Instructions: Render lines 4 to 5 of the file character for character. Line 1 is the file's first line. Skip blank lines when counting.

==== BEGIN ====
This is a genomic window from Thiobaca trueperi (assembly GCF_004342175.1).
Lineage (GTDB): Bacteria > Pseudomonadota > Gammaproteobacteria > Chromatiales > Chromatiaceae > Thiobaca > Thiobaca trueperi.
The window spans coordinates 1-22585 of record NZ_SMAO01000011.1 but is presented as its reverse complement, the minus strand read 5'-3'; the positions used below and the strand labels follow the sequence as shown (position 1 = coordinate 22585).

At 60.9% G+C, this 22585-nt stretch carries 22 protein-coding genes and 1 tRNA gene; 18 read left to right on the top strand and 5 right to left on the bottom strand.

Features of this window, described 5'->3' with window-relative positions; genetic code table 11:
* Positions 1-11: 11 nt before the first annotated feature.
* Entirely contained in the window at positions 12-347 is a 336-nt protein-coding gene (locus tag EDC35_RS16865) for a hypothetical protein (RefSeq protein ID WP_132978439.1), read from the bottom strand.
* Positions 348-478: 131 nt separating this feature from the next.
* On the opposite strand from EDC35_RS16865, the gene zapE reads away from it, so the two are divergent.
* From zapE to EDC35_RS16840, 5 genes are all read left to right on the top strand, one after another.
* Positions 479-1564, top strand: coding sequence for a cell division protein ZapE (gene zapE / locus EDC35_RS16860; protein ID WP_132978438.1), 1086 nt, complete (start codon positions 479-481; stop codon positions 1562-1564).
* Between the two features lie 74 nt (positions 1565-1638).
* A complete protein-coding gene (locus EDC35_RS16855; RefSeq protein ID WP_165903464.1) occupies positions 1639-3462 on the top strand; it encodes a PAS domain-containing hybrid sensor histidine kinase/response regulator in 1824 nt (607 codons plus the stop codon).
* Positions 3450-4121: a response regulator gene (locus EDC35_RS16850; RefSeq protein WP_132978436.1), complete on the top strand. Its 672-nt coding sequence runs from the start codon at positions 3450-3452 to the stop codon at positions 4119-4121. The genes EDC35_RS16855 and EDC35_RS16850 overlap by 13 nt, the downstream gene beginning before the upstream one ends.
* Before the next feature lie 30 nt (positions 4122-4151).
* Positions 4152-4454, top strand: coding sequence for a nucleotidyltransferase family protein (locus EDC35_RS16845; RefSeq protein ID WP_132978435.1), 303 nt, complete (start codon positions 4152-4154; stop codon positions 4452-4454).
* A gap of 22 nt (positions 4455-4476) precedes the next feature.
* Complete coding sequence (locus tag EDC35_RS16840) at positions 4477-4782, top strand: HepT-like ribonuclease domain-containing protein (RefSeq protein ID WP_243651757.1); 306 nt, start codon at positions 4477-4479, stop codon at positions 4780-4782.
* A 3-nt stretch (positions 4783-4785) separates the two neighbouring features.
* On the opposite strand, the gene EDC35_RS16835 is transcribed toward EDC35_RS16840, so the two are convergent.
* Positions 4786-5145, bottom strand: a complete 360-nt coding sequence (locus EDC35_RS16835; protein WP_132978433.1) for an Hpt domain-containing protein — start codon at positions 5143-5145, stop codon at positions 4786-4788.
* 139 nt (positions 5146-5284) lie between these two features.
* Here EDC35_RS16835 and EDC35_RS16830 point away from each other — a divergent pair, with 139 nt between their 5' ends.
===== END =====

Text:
At 60.9% G+C, this 22585-nt stretch carries 22 protein-coding genes and 1 tRNA gene; 18 read left to right on the top strand and 5 right to left on the bottom strand.

Features of this window, described 5'->3' with window-relative positions; genetic code table 11: